ish character study of downtrodden friendship, it's also a love story, a meditation on fame (those who have it vs. those who want it), and a potential stalker flick. Despite its vastly disparate characters, shifts in tone, and wildly divergent plot lines, the movie hangs together remarkably well. Its debts to Michael Powell's Peeping Tom
and Martin Scorsese's Taxi Driver
is the best movie about wanting to be famous since that other great Scorsese paean to obsessive behavior, 1983's The King of Comedy
. (Both Scorsese films starred Robert De Niro, who receives mention several times in Delirious
"Sometimes I see too much," says Steve Buscemi's Les Gallantine (even his name is a worthy successor to Rupert Pupkin and Travis Bickle) to Michael Pitt's Toby Grace. What he doesn't see is how his chosen profession—that of paparazzi—with each click of his shutter takes something away from his subjects. He proudly displays on his apartment wall two long-range photos of Elvis Costello (who effectively appears as himself in the movie) as if they were big-game trophies.
Following last night's screening, Tom DiCillo spoke about the making of Delirious
, which he spent the last six years bringing to fruition. He couldn't say enough good things about his star Steve Buscemi, who delivers what might well be the best performance of his career (right up there with his starring role in DiCillo's 1995 indie classic, Living in Oblivion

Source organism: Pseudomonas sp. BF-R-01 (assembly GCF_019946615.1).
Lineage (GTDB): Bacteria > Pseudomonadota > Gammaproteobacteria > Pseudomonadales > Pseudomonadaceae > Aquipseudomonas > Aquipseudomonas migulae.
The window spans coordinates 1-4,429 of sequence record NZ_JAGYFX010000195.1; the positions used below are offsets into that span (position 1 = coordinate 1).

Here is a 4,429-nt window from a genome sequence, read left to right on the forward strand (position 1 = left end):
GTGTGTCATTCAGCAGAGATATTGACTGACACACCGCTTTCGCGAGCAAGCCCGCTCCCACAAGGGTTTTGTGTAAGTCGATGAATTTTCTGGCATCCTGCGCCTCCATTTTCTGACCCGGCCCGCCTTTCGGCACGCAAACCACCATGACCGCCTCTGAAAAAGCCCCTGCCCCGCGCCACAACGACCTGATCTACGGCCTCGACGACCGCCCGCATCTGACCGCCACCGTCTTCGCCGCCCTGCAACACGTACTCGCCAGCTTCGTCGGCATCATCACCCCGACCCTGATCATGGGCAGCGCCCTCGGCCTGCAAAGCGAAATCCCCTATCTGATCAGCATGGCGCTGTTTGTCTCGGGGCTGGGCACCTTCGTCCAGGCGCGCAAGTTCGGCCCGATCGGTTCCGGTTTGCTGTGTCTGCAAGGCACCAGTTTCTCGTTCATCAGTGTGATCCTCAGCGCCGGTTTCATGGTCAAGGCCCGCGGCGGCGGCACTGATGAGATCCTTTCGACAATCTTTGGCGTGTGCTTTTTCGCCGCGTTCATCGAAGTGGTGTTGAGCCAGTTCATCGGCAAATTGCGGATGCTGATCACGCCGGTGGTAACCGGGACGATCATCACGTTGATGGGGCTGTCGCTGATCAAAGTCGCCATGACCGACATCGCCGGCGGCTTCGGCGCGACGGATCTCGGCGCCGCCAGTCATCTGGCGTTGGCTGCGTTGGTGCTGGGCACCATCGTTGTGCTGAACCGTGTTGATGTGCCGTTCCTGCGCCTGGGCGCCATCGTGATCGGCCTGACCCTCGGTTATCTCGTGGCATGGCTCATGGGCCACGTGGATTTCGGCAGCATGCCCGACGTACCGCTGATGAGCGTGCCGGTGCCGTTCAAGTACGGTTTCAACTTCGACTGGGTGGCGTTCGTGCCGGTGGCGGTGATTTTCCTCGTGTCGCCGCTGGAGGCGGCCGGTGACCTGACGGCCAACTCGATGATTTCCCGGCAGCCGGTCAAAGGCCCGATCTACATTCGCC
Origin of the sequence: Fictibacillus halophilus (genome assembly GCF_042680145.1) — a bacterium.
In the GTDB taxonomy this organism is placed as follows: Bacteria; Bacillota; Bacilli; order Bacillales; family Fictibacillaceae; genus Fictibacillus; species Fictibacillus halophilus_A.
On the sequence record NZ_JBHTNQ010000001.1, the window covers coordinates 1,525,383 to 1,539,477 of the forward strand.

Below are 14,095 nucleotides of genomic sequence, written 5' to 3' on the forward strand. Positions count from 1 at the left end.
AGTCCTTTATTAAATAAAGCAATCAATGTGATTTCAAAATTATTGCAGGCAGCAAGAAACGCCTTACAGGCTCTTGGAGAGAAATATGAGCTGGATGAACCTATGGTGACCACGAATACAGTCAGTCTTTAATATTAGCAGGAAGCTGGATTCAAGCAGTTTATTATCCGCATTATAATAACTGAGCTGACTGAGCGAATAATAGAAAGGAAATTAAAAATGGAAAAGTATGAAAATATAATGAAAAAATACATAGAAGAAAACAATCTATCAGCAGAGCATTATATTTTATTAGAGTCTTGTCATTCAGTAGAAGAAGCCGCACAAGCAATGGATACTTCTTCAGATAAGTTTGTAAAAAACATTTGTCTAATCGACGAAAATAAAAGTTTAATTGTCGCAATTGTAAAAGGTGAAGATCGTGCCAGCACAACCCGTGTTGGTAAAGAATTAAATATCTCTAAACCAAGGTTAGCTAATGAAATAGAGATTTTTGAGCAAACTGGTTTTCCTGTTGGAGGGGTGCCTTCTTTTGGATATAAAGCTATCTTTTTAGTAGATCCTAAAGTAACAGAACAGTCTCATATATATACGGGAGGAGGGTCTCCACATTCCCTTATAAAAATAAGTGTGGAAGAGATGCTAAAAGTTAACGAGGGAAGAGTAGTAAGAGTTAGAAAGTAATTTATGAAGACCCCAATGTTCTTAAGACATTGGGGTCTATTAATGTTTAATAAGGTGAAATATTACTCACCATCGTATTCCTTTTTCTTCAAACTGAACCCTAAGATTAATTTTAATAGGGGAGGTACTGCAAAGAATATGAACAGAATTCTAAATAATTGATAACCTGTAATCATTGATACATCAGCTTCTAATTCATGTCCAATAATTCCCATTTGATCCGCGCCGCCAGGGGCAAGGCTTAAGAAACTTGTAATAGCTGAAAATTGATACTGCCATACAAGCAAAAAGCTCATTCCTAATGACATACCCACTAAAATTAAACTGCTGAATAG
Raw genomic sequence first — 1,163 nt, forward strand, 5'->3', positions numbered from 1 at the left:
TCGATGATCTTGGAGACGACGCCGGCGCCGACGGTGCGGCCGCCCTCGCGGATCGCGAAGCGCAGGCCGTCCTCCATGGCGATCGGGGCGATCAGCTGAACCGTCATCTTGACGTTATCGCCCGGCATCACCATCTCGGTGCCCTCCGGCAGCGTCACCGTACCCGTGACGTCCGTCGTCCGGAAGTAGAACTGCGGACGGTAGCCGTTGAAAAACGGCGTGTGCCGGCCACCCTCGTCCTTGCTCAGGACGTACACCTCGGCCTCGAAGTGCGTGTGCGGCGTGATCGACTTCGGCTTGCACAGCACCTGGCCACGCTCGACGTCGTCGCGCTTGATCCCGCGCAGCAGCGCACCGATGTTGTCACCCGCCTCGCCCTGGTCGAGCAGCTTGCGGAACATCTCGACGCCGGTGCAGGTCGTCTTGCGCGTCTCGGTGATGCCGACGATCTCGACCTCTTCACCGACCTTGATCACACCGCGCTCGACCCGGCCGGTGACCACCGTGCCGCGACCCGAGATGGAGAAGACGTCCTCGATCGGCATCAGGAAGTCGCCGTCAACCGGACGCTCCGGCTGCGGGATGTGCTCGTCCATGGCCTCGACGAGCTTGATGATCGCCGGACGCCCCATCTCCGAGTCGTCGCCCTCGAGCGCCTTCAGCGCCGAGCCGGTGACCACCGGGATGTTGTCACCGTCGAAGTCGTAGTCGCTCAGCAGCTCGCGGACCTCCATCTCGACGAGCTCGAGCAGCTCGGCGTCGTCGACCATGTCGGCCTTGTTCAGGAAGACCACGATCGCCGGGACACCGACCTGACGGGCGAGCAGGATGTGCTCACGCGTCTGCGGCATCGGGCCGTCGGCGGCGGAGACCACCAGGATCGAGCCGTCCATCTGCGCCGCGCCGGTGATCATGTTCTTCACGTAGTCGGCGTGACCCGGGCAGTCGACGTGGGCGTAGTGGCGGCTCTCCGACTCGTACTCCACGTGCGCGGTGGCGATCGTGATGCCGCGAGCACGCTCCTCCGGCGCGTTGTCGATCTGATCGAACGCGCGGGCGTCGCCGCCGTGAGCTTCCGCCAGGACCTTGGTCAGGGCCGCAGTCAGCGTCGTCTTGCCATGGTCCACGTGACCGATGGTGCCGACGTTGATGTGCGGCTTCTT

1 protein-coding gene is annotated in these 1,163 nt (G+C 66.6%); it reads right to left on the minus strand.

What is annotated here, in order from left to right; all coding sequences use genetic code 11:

One thing DiCillo couldn't stress enough about his new film and whether or not it succeeds: "Tell your friends about it." Indeed, in a movie marketplace where big-name films boast advertising budgets larger than what it cost DiCillo to make his movie (he had to reduce his budget from five million dollars down to three million), word of mouth is more important than ever.
DiCillo told The New York Times
last week: "'Look at the movies people are watching.... They’re about nothing. You invest nothing.'"
Not so with Delirious
I learned about Shopsin's last year when I visited Evergreen Video
to interview owner Steve Feltes for my book about Paul Nelson. Deciding we'd eat while we talked, we walked across the street to Shopsin's, at 54 Carmine Street in the West Village, where we were presented with menus the length of an F. Scott Fitzgerald novella (there are supposedly over 900 dishes listed).
On the way over, Steve told me that the restaurant's proprietor, Kenny Shopsin, was somewhat legendary for yelling at — and even tossing out — his customers. He also mentioned that someone had made a documentary about Shopsin.
Now that film from 2004, I Like Killing Flies
, is out on DVD (I watched it online yesterday via Netflix). Lo and behold, Kenny Shopsin is indeed a veritable Soup Nazi (his refusal to seat parties of five or more is only one of his endearing predilections), albeit one with a fouler mouth and a more philosophical bent. Imagine a cross between a kinder, gentler Charles Bukowski and perverse, dyspeptic Mortimer J. Adler — then stick a spatula in one hand and a flyswatter in the other, and voilà!
you have Kenny Shopsin.
Director Matt Mahurin's documentary is about as bare bones as you can get, and the pace is rambling and frenetic at the same time; all of which serves his subject well. And, indeed, Shopsin likes killing flies, which functions not only as a metaphor for how he treats his customers but also for the United States' terrorist problem and for the human condition as a whole.